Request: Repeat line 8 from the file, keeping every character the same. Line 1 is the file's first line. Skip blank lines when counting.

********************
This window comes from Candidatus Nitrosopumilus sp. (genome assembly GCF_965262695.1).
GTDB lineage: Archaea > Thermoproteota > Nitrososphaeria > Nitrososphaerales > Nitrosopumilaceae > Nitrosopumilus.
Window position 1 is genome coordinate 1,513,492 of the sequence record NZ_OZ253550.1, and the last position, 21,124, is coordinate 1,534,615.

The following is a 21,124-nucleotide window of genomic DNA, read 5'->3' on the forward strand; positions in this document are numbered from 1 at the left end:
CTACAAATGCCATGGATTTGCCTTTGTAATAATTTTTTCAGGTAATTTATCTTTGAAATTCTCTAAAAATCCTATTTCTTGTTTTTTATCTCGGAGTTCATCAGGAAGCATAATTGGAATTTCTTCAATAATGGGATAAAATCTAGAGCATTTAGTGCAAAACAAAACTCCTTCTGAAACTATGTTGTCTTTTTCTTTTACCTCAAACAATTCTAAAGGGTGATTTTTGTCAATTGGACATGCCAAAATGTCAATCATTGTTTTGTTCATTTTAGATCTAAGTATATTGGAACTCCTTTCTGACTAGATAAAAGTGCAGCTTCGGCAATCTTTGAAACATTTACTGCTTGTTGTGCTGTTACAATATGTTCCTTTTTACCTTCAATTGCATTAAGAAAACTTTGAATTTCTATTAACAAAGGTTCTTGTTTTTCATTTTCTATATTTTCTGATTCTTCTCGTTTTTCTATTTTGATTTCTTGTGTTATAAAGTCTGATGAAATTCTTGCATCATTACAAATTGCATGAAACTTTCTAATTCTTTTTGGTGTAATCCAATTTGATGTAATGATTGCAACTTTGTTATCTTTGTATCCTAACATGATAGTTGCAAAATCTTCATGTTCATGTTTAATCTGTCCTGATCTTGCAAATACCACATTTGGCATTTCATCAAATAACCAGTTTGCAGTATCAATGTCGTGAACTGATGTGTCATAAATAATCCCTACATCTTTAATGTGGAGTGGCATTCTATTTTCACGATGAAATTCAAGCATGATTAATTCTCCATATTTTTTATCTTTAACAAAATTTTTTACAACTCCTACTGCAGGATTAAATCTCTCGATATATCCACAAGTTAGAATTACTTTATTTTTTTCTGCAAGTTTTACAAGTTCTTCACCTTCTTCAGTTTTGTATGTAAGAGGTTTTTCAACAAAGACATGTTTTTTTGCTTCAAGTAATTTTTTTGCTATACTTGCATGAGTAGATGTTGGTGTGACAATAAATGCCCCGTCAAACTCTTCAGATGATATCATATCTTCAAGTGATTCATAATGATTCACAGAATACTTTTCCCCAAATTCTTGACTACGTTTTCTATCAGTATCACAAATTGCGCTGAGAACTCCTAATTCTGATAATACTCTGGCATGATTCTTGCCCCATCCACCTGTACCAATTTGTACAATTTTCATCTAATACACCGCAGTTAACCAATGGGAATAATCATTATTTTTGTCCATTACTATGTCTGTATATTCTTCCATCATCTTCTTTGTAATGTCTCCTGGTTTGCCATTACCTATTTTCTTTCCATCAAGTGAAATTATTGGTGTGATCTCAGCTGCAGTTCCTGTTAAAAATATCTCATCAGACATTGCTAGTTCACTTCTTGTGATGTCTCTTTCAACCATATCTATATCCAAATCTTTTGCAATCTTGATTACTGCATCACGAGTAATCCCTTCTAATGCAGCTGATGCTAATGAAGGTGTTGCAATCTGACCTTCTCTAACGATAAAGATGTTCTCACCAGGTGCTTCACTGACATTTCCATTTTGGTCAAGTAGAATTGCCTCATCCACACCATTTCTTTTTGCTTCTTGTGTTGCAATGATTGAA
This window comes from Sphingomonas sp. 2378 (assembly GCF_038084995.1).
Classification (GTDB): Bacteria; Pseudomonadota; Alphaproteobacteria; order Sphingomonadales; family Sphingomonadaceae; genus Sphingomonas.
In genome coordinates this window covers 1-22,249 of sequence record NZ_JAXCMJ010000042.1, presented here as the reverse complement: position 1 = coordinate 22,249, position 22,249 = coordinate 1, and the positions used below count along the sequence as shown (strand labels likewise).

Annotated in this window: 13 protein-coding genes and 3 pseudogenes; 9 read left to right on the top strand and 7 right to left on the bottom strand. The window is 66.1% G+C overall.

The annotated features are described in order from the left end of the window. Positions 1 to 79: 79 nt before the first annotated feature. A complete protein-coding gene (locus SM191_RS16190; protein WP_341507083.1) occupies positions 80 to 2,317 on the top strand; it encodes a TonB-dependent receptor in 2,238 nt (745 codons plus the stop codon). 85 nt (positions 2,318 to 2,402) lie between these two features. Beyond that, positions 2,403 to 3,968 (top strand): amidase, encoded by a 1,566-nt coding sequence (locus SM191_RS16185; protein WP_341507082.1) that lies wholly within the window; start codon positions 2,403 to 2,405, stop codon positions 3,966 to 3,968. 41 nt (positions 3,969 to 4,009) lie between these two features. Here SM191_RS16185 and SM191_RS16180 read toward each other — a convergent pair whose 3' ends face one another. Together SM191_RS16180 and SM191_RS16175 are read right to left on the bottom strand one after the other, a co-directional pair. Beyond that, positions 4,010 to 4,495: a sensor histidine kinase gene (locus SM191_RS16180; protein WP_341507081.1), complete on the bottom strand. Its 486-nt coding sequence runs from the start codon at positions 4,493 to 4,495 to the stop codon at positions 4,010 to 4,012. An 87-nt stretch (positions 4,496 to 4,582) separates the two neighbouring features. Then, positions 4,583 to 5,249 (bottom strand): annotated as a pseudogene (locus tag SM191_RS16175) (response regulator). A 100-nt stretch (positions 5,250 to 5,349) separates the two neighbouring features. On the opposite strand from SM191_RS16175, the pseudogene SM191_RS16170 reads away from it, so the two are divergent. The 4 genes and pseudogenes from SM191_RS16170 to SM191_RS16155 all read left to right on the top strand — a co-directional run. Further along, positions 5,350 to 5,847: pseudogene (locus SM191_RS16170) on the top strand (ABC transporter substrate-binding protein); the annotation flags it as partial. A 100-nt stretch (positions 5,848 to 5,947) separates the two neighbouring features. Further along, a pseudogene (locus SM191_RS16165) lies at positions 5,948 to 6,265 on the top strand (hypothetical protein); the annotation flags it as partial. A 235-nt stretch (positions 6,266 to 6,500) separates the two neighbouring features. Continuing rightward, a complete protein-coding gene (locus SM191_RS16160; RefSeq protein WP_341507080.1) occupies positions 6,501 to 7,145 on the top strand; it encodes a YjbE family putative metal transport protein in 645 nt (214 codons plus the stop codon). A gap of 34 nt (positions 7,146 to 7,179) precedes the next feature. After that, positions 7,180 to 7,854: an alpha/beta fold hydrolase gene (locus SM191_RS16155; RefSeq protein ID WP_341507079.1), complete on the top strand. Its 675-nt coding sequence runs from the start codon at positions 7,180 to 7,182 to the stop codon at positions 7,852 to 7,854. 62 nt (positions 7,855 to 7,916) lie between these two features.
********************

In genome coordinates this window covers 1-22,249 of sequence record NZ_JAXCMJ010000042.1, presented here as the reverse complement: position 1 = coordinate 22,249, position 22,249 = coordinate 1, and the positions used below count along the sequence as shown (strand labels likewise).